[Updated 5/3/16, 11:08 a.m. See below.] Exact Sciences plans to launch a national TV advertising campaign in an important test of the appeal of Cologuard, its diagnostic product for colorectal cancer that requires patients to ship samples of their stool to a lab for testing.
It’s not the first time Exact (NASDAQ: EXAS) has made a national media pitch to patients and doctors—the company took out a full-page ad in the Sunday edition of the New York Times after Cologuard won FDA approval in 2014. But Madison, WI-based Exact’s marketing strategy has mostly relied on a nationwide team of sales people who contact doctors directly.
The TV push comes as Exact attempts to build more momentum for its only approved product, a task that hit a disappointing and unexpected setback last fall when a closely watched panel of national health experts proposed classifying Cologuard as an “alternative” colorectal cancer screening method. The draft guidelines, which still need to be finalized, left Cologuard out of a group of recommended tests and raised questions about how commercial insurers would react. (Exact had previously secured coverage of Cologuard from the Centers for Medicare & Medicaid Services.) [This paragraph updated to make clearer that the guidelines haven’t been finalized—Eds.]
Nevertheless, Exact has kept on signing up private insurers to cover the test, which aims to detect colorectal cancer from DNA in stool samples. Cologuard is now covered for 57 percent of its target patient population nationwide, Exact said in a press release today.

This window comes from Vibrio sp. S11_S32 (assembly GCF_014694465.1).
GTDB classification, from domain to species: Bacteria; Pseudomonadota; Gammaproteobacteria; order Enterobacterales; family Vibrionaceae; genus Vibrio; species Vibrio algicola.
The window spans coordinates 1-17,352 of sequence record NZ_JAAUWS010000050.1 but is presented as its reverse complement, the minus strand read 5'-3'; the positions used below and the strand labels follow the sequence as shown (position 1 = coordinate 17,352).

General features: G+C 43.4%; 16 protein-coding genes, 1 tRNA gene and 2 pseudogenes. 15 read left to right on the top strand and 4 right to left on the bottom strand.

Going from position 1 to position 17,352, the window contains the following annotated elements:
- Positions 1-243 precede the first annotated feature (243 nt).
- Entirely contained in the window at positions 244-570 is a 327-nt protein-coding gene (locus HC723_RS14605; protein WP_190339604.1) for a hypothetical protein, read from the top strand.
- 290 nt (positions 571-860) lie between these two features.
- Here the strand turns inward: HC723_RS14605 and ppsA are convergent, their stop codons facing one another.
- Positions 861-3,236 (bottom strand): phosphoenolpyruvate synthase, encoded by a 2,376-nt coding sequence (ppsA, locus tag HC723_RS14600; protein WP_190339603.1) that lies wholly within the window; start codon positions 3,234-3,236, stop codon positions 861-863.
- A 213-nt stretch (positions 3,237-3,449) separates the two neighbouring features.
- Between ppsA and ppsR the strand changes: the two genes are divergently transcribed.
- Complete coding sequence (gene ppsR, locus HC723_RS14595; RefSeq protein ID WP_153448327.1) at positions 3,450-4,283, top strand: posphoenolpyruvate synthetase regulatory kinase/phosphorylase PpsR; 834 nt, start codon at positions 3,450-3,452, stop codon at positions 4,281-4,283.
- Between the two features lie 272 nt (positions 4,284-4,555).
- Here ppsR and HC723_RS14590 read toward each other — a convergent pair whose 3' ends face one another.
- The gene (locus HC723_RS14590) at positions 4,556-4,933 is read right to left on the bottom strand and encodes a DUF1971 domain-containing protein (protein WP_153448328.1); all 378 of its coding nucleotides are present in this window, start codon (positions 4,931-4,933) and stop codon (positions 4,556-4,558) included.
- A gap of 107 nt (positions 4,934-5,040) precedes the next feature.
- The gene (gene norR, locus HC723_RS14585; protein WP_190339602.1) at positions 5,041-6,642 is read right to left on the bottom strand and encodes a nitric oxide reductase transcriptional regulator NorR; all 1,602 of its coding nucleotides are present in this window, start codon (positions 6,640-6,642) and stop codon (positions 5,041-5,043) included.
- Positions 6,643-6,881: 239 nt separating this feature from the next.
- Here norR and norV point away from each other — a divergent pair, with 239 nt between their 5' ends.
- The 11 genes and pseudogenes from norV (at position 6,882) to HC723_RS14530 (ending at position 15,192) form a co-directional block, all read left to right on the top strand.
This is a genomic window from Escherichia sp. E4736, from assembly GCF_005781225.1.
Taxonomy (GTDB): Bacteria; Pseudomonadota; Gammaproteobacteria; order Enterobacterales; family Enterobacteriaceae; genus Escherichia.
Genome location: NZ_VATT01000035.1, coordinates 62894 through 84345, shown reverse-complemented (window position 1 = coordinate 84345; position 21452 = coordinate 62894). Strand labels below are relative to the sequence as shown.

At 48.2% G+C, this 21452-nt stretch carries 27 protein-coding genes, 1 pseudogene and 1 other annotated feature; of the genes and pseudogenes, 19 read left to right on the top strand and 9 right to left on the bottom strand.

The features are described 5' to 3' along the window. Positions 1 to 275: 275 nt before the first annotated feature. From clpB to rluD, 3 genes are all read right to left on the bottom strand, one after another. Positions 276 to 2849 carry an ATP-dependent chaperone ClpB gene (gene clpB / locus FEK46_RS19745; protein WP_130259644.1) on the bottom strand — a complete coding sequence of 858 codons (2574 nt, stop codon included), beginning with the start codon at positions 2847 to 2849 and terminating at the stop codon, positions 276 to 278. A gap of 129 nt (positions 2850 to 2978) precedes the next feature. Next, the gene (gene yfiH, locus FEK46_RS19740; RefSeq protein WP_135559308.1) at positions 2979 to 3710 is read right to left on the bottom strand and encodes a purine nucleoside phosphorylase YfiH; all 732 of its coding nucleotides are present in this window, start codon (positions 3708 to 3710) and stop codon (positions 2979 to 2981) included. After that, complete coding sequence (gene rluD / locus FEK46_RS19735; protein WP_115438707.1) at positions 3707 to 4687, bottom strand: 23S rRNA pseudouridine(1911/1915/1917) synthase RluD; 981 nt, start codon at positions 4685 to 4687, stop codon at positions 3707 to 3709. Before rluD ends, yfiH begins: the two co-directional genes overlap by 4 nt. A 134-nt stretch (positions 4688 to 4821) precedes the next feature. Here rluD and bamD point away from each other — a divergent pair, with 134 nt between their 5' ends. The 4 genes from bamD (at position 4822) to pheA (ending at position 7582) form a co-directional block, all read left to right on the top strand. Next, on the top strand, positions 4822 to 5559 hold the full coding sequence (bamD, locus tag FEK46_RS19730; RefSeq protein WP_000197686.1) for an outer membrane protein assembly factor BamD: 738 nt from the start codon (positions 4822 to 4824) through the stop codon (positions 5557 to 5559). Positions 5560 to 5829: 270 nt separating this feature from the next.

The company predicts it will complete 240,000 Cologuard tests and generate $90 million to $100 million in revenue this year. It’s not off to a great start on that goal.
About 40,000 Cologuard tests were completed in the first quarter, up significantly from 11,000 in the same period last year, but marking only a slight increase from the 38,000 tests completed in the final quarter of 2015.
Exact reported $14.8 million in first-quarter revenue, compared with $4.3 million in the same period last year. Its net loss was $47.5 million in the first quarter, wider than the $35.8 million net loss a year ago.
The additional advertising could help. Exact said it recently finished a nine-week pilot TV ad campaign in five markets that resulted in an average 50 percent increase in Cologuard orders and 100 percent boost in the number of new doctors ordering the test for patients. Now, Exact will try to replicate that on a bigger scale.
“As commercial insurance coverage increases, television advertising drives Cologuard orders, and our sales team continues to expand physician awareness, we believe that adoption will increase at a meaningful rate this year,” Exact CEO Kevin Conroy said in the press release.
Exact’s stock price was at $7.50 per share in pre-market trading Tuesday morning, up 7 percent from its Monday close of $6.99.